So when I see the image of a topless Pagnes, splayed out on a floating hunk of ice adrift in a chaotic sea, his boots lazily sunk into the frozen ocean, it sparks off an enjoyably chaotic storm of mental connections. The thrill of seeing naked human flesh pressed against a floating iceberg, simultaneously in commune with the land and cocking a cheeky snook at it. This must be absolutely freezing, deeply uncomfortable and pretty damn dangerous, yet it's being done purely to provide us with an powerful cinematic image. 

There's one moment where the danger appears overwhelming. Stenke is squatting on an ice floe, hacking at her hair with scissors, regressing into a wild, prehistoric femininity. Without warning, just a few metres behind her, a huge ice shelf falls into the sea with an almighty *CRASH*. I'd shit myself if that happened to me, but Stenke is a pro, she keeps her cool - not even flinching - and continuing on with the performance. Much like Antarctica itself, there's be ice water in these artist's veins.

A repeated image throughout is the breaking down of the barrier between the body and landscape.  We see Stenke peering up through a jumbled mound of ice shards, Pagnes licking and sucking on a chunk of ice, figures dissolving into transparency in front of glistening caverns. Most dramatic is Pagnes impregnating a floating chunk of ice with his blood. He squirts it from a hypodermic syringe onto the ice, redness spreading in spider-web patterns through the transparent block. I imagined it freezing solid, a single bloody block of ice floating in eternity somewhere in the Antarctic.

It's this sense of eternity that struck me the most about the film. These landscapes stretch off into infinity, cold beaches and mountains in precisely the same state as they were when humanity first stood upright and picked up rudimentary tools. In the face of this awesome massiveness, the human body is exposed as a fragile lump of flesh and bone, engaged in a desperate, futile rush to make a mark on a world that doesn't care.

Pretty depressing huh? But what VestAndPage show is that even in the extreme depths of frozen insignificance, altruism, partnership and love still possess a unique importance. These transient human feelings may be as ephemeral as a mote of dust, but these vital, new images underline that basic, everyday kindness is as important as the most epic of landscapes.

London City Nights | David C James

sin∞fin The Movie by VestAndPage at ]performance s p a c e[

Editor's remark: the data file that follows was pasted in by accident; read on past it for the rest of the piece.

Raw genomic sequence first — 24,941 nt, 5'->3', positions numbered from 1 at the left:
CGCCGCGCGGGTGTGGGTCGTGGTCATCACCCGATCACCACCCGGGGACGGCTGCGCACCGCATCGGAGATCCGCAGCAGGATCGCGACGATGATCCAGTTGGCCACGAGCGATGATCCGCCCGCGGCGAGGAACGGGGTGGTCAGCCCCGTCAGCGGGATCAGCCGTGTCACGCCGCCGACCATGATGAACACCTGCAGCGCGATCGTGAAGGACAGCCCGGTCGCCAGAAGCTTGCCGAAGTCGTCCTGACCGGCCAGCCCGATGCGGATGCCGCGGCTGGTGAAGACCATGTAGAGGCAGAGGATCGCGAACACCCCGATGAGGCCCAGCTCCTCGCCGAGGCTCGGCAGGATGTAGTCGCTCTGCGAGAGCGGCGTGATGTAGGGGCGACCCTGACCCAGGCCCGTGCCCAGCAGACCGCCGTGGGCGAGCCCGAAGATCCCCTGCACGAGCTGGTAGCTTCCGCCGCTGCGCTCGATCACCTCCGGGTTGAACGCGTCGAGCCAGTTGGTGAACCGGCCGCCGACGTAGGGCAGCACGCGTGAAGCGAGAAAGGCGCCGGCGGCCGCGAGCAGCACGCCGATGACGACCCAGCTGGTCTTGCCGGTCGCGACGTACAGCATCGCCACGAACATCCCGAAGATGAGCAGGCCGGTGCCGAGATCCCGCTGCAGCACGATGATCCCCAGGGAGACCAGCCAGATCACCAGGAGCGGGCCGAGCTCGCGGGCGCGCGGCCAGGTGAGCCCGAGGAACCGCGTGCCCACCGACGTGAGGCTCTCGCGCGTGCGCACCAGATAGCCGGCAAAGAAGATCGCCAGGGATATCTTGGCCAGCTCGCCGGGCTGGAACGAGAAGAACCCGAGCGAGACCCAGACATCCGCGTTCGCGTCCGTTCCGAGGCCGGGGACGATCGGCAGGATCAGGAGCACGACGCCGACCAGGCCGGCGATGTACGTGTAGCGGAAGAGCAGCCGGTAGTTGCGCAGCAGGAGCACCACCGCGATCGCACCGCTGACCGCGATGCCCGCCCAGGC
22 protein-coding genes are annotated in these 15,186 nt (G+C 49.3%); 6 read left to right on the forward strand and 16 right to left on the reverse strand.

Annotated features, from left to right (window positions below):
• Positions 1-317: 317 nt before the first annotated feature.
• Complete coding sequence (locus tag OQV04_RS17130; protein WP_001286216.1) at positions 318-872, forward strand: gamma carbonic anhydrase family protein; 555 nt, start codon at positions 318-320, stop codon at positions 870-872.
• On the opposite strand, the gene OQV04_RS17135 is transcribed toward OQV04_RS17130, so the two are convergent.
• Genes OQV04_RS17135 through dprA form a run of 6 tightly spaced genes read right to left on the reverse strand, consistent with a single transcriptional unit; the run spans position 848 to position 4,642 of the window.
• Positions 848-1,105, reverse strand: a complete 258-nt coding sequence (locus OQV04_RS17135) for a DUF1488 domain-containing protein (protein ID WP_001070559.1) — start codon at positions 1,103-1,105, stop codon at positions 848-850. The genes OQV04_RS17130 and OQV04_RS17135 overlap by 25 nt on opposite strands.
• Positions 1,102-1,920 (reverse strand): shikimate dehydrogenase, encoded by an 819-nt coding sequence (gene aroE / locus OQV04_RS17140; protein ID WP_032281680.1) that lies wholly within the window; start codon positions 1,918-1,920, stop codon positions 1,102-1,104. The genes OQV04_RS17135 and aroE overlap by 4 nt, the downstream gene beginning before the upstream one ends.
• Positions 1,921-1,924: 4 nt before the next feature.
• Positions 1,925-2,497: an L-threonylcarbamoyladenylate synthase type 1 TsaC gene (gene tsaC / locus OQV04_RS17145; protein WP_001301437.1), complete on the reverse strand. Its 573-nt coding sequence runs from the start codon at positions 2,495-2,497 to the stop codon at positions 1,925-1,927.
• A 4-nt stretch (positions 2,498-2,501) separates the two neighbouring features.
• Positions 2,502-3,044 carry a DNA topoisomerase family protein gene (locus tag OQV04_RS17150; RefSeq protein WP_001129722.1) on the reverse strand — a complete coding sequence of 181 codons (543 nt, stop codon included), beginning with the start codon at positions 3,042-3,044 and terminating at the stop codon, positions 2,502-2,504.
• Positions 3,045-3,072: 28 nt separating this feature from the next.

The colour is blue. Not Jarman’s death-rattling one, and neither the trustful blue of Chagall. Not the one glaring from Mirò’s canvas (as if any shades of heavenly blue converged in Barcelona), not the disarming, perhaps ultimate one of Antonello da Messina. Not the one chosen for Chatwin’s Patagonia book cover in Italy, and not even the lapis-lazulian blue of the Cathedral of Palermo. Here, in the core of VestAndPage’s movie sin∞fin, the blue is threshold of the infinite—it’s sky steeped into sea—a wittingly borderline blue closer to celluloid than to the digital eye. It is precisely the blue that enlightens a degenerate film work, as libertarian as the authentic experimental art must be. Capable of enchant you into digressions of a certain tactile blue, in which is portrayed a mysterious yet familiar world extending from the remote Chilean Patagonia to Tierra del Fuego. You find out that this blue is now lying within your own eyes, carried away like an unexpected stranger kidnapped in some faraway unknown province. So sin∞fin hits you straight in the heart. Hence it deserves to be told what the heck the apples of those eyes have seen.

It doesn’t matter that the movie is overseen by the famous Shakespearian lunge “All the world’s a stage, and all the men and women merely players: they have their exits and entrances”. Shakespeare himself carved it in As You Like It and then recycled it in The Merchant of Venice, when Jacques soliloquies, “I hold the world but as the world, a stage where every man must play a part”. No matter again, because here we’re not questioning the genius of the bard, nor the esprit d’aventure of VestAndPage. Moreover, watching this series of performances shot on location, it’s evident that the stage is the planet